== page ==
I totally get why ancestry is important—it’s your own flesh and blood, your connection to history, and so forth. But at times I feel like the obsession with ancestry becomes more like an affect, a way of doing personal branding. I’m curious what you might think about how people might use ancestry to make themselves sound more interesting and cosmopolitan than they actually are.
Right, sure. I think that to some degree, especially if you’re talking about genealogy, using it to aggrandize one’s self is a practice that goes back at least as far as Plato. He was making fun of people who did that in his own writing. It’s a very complex question. You don’t want to be essentialist, right? One thing that I think the Enlightenment got right was that you do have an ability to affect the direction of your life, and that we shouldn’t be forced to do what our ancestors did.
At the same time, this sort of weird Western thing happened, where we like to pretend that we’re all individuals navigating the world equally in a contextless space. You know, there are a lot of critiques of “whiteness,” how that became a category and how meaningless it really kind of is when you look at things through a historical lens, and how it’s shifted over time. I think it’s really sad that we did that.
But the idea that we’re not affected by our ancestors, or that we can just come into the world without a historical context, I find that a bit sad and a bit odd. When you look at humanity, what we can know of it over the millennia, across the world, we are the aberration in that sense. I know there’s a lot of understandable criticism around Americans trying to make themselves more interesting, and the Americanness of this search, there’s a lot of validity there.
Yet at the same time, the reason why so many people of white European descent whose ancestors colonized this country are looking for meaning in ancestry is because we have no idea about our ancestors in some ways. We might know where they came from, but who were these actual human beings? What do they mean for us? An Indigenous organization I support, the Manna-Hatta Fund, offers settlers several answers to the question “What else can I do?” One of those answers is “know where your own people came from.”
I think there’s a big question about essentialism. For instance, living in New Orleans, as someone who is comes in from outside, there are definitely people who are all about being New Orleanians, and who have distinct opinions of what that’s truly about. And you hear people say, “He’s more New Orleans than me,” which you can say about anywhere really: “He’s more New York than me, or he’s more Brooklyn than me.”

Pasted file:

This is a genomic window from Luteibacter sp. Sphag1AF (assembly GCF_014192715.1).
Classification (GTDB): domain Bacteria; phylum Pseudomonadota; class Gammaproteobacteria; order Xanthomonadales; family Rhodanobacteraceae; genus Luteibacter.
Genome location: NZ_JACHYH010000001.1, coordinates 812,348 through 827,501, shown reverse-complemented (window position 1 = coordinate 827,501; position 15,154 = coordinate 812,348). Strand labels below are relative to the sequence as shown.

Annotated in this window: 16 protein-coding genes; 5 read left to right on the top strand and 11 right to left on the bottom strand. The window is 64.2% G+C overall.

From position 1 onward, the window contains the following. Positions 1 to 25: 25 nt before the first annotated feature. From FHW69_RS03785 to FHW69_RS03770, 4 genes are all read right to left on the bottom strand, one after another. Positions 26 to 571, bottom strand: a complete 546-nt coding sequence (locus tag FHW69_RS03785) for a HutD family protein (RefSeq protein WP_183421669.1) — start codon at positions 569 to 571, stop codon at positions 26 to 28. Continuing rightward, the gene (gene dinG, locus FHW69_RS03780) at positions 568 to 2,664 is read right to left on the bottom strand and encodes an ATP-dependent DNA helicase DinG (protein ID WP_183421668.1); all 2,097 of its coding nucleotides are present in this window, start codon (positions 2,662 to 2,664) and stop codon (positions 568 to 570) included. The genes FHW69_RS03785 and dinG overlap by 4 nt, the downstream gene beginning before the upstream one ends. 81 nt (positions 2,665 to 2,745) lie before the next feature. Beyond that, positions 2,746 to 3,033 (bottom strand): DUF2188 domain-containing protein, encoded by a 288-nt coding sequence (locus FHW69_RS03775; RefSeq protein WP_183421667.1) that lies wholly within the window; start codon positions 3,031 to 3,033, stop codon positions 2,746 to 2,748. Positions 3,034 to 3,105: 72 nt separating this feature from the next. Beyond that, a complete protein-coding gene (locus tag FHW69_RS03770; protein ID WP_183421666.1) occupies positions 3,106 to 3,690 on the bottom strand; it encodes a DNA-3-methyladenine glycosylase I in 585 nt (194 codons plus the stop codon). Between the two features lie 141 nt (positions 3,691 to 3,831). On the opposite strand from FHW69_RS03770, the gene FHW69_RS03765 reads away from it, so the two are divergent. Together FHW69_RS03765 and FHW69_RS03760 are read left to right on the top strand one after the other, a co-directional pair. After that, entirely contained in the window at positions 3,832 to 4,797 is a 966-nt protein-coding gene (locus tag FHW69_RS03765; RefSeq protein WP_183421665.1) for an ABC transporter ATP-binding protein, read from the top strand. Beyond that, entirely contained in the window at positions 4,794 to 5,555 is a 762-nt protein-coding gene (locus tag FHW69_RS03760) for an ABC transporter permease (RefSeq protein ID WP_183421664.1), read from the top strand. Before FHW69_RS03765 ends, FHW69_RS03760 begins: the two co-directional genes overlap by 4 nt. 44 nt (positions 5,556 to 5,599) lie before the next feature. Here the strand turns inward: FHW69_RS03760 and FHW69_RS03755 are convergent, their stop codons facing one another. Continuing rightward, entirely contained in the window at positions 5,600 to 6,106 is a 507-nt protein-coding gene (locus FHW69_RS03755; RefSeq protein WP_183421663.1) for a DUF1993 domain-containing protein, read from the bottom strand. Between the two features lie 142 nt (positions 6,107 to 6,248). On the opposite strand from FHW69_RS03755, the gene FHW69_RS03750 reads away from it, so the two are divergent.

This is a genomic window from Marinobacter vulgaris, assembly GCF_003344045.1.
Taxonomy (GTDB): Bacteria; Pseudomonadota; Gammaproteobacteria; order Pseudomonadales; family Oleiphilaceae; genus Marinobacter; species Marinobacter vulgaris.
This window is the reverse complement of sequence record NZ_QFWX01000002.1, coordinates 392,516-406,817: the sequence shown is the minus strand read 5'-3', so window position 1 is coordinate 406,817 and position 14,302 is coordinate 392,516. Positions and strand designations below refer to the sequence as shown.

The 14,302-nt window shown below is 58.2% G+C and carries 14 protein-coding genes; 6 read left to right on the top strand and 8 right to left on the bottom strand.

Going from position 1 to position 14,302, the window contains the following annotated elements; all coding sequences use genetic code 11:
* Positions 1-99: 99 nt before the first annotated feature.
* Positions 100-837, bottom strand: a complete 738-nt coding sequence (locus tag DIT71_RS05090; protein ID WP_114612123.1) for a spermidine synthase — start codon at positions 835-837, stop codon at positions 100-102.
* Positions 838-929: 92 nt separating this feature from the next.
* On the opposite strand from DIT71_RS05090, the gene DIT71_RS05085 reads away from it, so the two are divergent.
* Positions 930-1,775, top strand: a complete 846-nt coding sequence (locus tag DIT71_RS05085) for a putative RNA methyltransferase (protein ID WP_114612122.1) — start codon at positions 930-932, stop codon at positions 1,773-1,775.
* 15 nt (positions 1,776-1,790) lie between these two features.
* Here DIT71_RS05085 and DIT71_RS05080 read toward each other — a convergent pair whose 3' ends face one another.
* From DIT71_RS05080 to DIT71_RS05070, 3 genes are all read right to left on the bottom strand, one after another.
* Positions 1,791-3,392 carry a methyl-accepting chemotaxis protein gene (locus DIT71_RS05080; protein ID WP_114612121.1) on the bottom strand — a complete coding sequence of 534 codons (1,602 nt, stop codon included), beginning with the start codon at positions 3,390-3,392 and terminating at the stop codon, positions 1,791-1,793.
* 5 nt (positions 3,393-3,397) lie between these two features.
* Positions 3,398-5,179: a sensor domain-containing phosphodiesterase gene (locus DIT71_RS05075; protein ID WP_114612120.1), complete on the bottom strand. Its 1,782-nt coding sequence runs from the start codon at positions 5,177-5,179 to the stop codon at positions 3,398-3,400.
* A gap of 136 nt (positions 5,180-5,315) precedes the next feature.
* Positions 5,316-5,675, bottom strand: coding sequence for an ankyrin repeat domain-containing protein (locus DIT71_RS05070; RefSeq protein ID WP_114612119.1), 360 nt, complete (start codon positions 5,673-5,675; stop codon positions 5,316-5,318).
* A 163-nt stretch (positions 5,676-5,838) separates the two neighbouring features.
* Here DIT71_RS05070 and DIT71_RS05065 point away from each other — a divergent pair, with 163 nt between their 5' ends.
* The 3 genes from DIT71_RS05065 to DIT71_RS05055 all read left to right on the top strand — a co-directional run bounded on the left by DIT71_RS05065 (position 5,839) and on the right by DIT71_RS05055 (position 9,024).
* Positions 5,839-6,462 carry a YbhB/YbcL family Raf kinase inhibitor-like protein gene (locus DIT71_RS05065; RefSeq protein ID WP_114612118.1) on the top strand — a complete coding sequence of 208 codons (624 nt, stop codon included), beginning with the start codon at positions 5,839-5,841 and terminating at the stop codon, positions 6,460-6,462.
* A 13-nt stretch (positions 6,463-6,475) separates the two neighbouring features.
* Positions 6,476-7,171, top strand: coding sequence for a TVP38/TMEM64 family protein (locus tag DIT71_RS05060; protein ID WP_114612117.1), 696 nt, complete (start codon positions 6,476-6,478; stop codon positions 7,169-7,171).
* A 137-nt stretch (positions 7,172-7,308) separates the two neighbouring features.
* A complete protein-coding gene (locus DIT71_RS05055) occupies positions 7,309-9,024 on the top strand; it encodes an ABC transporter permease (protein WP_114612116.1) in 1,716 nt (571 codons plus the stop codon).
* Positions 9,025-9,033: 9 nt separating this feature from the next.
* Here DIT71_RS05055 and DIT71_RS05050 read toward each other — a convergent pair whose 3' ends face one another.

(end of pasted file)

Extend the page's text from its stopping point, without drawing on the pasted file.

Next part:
On some level, I’m open to the idea that there’s an essential meaning to being from a certain place. Yet at the same time, it’s pretty easy to see why there’s a huge problem with that kind of mentality, especially where race is concerned, which you’re tackling head-on.
Oh, sure. And when people in America are all about claiming a specific place, you know, unless that person is member of an Indigenous people who populated that place before our ancestors got there, it’s kind of like well, sure, maybe in the shorter term historically you have some sort of claim on this, but in the longer term that’s just not the case.
And since America has been making up what America is supposed to be pretty much from the start, if you’re improvising your identity as an American, then on some level it’s not essential at all because you’re just figuring it out as you go. Yet on another level that idea of being an American might cause you to make decisions that end up defining your life.
I think that’s a really interesting point. I think for me, it’s NOT about essentialism, it’s about knowing these histories, not because they force me to be a particular thing or show me to be a certain thing. It’s important because knowing them helps me to figure out how I want to live, and how to sort of show up in the world, with this knowledge, with this additional context.
There’s definitely a concern, let’s call it, in this country right now about immigration. Who gets to come here, who gets to call themselves an American. And I think this goes to the heart of what you’re saying here.
I like to say, as a pro-immigration person, if we’re going to play the game of how authentic an American you are, well, some of my ancestors came over on the Mayflower, so if people are using ancestry as a way of pulling rank here, then I guess I outrank you, and so I say everybody is welcome! But it’s funny, because up until about a hundred years ago, you just showed up and were designated to be an American, whatever that meant. And officially that was the policy until about the twenties, I think.
Yeah, it was, at least for white people.
Right, so we can’t start getting hot under the collar about how authentically American we are just because of our ancestors.
I agree. I’m not 100 percent sure, but I am fairly certain that I’m also descended from someone on the Mayflower, whose last name was Brewster. I believe I’m descended from his daughter, whose name was Fear Brewster. (Laughs) But I don’t view that as any get-out-of-emigration-and-colonization free card. There were many people here before that. So it wasn’t like a vacant land that was just crying out for settlers.
One thing that I find really interesting about ancestry and genetics is that you can very much inherit things like depression and mental illness, but that doesn’t mean it’s your destiny. It’s not the final say on your life or who you are.